Causes of ARMD have still not been identified although any arterial plaque may also affect the delicate blood vessels in the eye. Because of such possibility, it is commonly believed that a low-fat diet, but rich in n-3 omega PUFAs could help to guard against ARMD. In one of the studies, testing this theory, 90 000 participants over the age of 50 years, were monitored over a 12-year period. Findings of the research claimed that high intakes of LA (n-6 omega PUFA), exist in beef, pork and lamb and high amounts and trans fat in margarine appeared to increase the risk of ARMD, while the participants who consumed n-3 omega PUFAs rich foods such as tuna were about 35% less likely to develop ARMD (Cho et al., 2001). Ouchi et al. (2002) evaluated the relationship between fatty acids and ARMD by comparing the fatty acid fractions within the red blood cell membrane and plasma of 11 ARMD patients and ten healthy individuals (controls). They determined that there was a higher AA and DHA in the controls than in the ARMD patients which indicates that PUFAs, vulnerable to free radicals and reactive oxygen species, easily peroxidised, may be related to ARMD induction. Another study that claims the beneficial effects of n-3 omega PUFAs on eye health was conducted by Seddon et al. (2001). In the case study with 349 individuals at the age of 55–80 years, a higher intake of vegetable, monounsaturated and polyunsaturated fats and linoleic acid (n-6 omega PUFA) in 8 years was claimed to be associated with a greater risk for advanced ARMD while diets high in n-3 omega PUFAs and fish were inversely associated with risk for ARMD when intake of LA was low. Opposite to the findings of mentioned studies which indicates to the beneficial effects of n-3 omega PUFAs on ARMD, any significant relationship between age-related maculopathy and dietary fat including n-3 omega was not detected in a large cross-sectional survey of 7883 participants aged between 40 to 79 (Heuberger et al., 2001). Confirming this, oral n-3 omega PUFA supplementation as 1000 mg day−1 did not make any effect on improving visual activity recovery time. The authors underlined the importance of combined use of n-3 omega PUFAs with photodynamic therapy for ARMD in order to improve retinal metabolic function only under this combined use up to an extent (Scorolli et al., 2002). Since n-3 omega PUFAs exert important effects on eicosanoid metabolism, membrane properties and gene expression, it is reasonable to hypothesise that maternal n-3 fatty acid intakes might have significant effects on infant visual function and neurodevelopmental status. There is also very limited data as related to the effects of n-3 omega rich nutrition and supplementation during postpartum period on visual acuity of infants. In one of these studies, 1.3 g n-3 omega PUFAs supplementation of lactating women for the first 4 months of postpartum also did not effect visual acuity of infants (Lauritzen et al., 2004). Similarly, DHA in algae origin, but with a lower dose (200 mg daily), was given to lactating women during the first 4 months of postpartum. It had no effect on either neurodevelopmental progress of the infants at 12 months of age 4 years or the visual function at 4 or 8 months of age (Jensen et al., 2005). Confirming these earlier findings, Gibson et al. (1997) claimed that, 200, 90 and 130 mg day−1 DHA supplementation of breast feeding women during the first 12 week of postpartum period did not effect visual acuity of the infants. No clear consensus exists in studies as related to the effects of n-3 omega PUFAs on infant visual function and neurodevelopmental status of infants while only a few available data suggest a modest effect (Jensen, 2006).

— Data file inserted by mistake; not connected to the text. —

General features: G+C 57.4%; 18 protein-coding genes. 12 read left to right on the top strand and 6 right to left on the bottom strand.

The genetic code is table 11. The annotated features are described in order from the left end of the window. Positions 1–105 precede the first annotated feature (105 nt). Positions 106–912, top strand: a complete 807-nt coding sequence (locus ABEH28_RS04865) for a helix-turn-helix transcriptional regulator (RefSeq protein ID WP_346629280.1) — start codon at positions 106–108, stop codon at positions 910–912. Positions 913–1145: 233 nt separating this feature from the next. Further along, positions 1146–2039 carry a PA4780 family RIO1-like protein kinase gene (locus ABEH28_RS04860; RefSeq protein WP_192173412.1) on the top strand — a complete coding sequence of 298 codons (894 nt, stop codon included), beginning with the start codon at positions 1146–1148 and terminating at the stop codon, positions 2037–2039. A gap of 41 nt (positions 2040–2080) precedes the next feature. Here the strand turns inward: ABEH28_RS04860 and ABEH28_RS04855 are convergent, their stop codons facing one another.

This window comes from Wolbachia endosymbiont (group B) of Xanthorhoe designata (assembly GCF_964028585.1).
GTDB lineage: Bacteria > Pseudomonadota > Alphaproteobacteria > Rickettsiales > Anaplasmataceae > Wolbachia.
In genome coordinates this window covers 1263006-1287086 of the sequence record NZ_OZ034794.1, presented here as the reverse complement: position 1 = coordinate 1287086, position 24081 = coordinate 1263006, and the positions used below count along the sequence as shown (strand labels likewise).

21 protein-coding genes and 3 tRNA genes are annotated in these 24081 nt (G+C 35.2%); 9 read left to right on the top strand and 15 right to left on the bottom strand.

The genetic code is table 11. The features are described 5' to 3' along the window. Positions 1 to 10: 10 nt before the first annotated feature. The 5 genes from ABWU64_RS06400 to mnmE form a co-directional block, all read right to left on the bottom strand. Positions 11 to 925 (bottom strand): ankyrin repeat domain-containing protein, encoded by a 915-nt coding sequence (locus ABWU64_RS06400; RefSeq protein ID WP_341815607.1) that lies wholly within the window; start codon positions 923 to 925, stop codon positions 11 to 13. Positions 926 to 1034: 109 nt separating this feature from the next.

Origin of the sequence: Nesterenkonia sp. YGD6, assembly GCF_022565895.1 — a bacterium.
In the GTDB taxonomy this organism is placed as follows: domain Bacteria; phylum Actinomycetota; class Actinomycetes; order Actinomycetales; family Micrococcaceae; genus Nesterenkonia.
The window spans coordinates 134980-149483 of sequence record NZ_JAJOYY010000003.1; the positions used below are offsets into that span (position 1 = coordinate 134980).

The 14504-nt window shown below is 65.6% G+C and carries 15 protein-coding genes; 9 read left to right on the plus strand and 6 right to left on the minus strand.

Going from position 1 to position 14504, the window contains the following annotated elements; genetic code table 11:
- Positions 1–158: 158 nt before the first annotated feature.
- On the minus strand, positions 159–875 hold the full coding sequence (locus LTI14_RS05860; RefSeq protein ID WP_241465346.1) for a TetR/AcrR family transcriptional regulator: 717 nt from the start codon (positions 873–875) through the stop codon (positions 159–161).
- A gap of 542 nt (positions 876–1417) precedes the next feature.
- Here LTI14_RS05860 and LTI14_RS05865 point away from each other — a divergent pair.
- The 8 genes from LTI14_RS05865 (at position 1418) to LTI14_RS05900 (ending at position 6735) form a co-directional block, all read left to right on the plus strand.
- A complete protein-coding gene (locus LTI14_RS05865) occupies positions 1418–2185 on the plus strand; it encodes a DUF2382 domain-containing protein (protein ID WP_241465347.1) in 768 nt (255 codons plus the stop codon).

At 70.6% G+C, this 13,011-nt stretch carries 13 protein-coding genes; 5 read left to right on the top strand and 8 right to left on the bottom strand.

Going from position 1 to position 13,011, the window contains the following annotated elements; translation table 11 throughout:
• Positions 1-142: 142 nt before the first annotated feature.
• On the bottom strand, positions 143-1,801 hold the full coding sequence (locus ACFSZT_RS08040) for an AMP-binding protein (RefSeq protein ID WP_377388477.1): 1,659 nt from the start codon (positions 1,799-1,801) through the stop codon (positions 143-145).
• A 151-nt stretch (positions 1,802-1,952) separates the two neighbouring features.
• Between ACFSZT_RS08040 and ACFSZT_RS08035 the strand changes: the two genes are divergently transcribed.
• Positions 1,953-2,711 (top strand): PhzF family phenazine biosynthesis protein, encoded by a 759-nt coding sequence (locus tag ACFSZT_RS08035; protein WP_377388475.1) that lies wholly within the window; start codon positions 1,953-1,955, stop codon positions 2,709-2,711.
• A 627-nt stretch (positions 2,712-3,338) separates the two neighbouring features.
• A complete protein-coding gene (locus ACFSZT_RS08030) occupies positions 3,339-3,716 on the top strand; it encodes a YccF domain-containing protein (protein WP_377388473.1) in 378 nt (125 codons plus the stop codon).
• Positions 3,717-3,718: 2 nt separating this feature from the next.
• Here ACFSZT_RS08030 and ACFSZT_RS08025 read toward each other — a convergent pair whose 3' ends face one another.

Findings clearly indicate that a definite effect of n-3 omega PUFAs on eye health can not be claimed because some of the findings, especially those based on findings of meta-analysis are conflicted while some of the researches needs further evidence of more prospective studies and randomised clinical trials in ‘n-3 omega and eye health relation’.

Current status of n-3 omega PUFAs

  1. Top of page
  2. Summary
  3. Introduction
  4. Identification of PUFAs
  5. The association of n-3 omega PUFAs with diseases
  6. Current status of n-3 omega PUFAs
  7. Conclusion
  8. References

Questions still waiting to be highlighted

In addition to their reputed beneficial effects supported by strong scientific evidence (Davidson & Geohas, 2003), omega 3 PUFAs have one notable adverse side effect, they stimulate oxidation (Nardini et al., 1995) which necessitates the regular use of an antioxidant, commonly Vitamin E (Arkhipenko & Sazontova, 1995; Linseisen et al., 2000; Gil, 2002) in combination with n-3 omega PUFAs. Using such an antioxidant, can easily lower the excessive oxidation rate, induced by these fatty acids (Puiggros et al., 2002). The conjoint use of n-3 omega PUFAs and vitamin E (α-tocopherol) after surgery in the stomach, intestines and digestive organs, protects patients against inflammation in the postoperative period, without increasing lipid peroxidation (Linseisen et al., 2000).

Despite the substantial amount of knowledge related to the anti-inflammatory and sleep promoting effects of n-3 omega PUFAs, the minimum effective doses have not been sufficiently determined. Establishing such correct doses will require a considerable amount of time and research, due to the spontaneous metabolic conversion of omega 3 and omega 6 fatty acid into each other and the differences in each persons unique serum omega profiles.